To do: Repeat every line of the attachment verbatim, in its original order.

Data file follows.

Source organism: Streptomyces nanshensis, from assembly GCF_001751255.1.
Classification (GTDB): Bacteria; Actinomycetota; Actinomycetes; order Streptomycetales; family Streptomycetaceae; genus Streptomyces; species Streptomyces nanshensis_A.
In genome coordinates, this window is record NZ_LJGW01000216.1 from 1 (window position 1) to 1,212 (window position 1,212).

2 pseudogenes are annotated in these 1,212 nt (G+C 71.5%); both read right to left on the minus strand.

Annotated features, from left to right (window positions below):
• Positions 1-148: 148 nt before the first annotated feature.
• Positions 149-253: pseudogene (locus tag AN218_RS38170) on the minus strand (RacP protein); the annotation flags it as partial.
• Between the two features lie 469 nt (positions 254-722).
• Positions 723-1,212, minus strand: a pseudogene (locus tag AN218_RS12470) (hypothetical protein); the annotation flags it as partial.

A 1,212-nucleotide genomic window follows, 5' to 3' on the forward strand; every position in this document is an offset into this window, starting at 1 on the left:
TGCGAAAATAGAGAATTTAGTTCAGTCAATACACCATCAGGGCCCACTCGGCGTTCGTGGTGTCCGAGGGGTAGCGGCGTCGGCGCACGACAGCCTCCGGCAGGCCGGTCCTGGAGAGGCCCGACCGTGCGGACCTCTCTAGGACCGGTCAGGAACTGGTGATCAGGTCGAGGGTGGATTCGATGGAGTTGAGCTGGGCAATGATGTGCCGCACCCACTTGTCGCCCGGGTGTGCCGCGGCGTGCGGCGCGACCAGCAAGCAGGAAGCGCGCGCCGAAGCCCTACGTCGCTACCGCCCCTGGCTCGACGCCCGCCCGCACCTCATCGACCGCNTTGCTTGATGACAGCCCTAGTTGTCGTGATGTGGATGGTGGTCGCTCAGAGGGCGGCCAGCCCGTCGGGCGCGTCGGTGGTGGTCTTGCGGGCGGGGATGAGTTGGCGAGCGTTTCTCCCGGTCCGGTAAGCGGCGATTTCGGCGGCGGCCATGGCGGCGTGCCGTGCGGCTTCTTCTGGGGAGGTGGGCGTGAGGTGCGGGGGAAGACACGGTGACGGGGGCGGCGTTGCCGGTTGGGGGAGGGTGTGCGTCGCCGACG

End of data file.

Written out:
Source organism: Streptomyces nanshensis, from assembly GCF_001751255.1.
Classification (GTDB): Bacteria; Actinomycetota; Actinomycetes; order Streptomycetales; family Streptomycetaceae; genus Streptomyces; species Streptomyces nanshensis_A.
In genome coordinates, this window is record NZ_LJGW01000216.1 from 1 (window position 1) to 1,212 (window position 1,212).

2 pseudogenes are annotated in these 1,212 nt (G+C 71.5%); both read right to left on the minus strand.

Annotated features, from left to right (window positions below):
• Positions 1-148: 148 nt before the first annotated feature.
• Positions 149-253: pseudogene (locus tag AN218_RS38170) on the minus strand (RacP protein); the annotation flags it as partial.
• Between the two features lie 469 nt (positions 254-722).
• Positions 723-1,212, minus strand: a pseudogene (locus tag AN218_RS12470) (hypothetical protein); the annotation flags it as partial.

A 1,212-nucleotide genomic window follows, 5' to 3' on the forward strand; every position in this document is an offset into this window, starting at 1 on the left:
TGCGAAAATAGAGAATTTAGTTCAGTCAATACACCATCAGGGCCCACTCGGCGTTCGTGGTGTCCGAGGGGTAGCGGCGTCGGCGCACGACAGCCTCCGGCAGGCCGGTCCTGGAGAGGCCCGACCGTGCGGACCTCTCTAGGACCGGTCAGGAACTGGTGATCAGGTCGAGGGTGGATTCGATGGAGTTGAGCTGGGCAATGATGTGCCGCACCCACTTGTCGCCCGGGTGTGCCGCGGCGTGCGGCGCGACCAGCAAGCAGGAAGCGCGCGCCGAAGCCCTACGTCGCTACCGCCCCTGGCTCGACGCCCGCCCGCACCTCATCGACCGCNTTGCTTGATGACAGCCCTAGTTGTCGTGATGTGGATGGTGGTCGCTCAGAGGGCGGCCAGCCCGTCGGGCGCGTCGGTGGTGGTCTTGCGGGCGGGGATGAGTTGGCGAGCGTTTCTCCCGGTCCGGTAAGCGGCGATTTCGGCGGCGGCCATGGCGGCGTGCCGTGCGGCTTCTTCTGGGGAGGTGGGCGTGAGGTGCGGGGGAAGACACGGTGACGGGGGCGGCGTTGCCGGTTGGGGGAGGGTGTGCGTCGCCGACG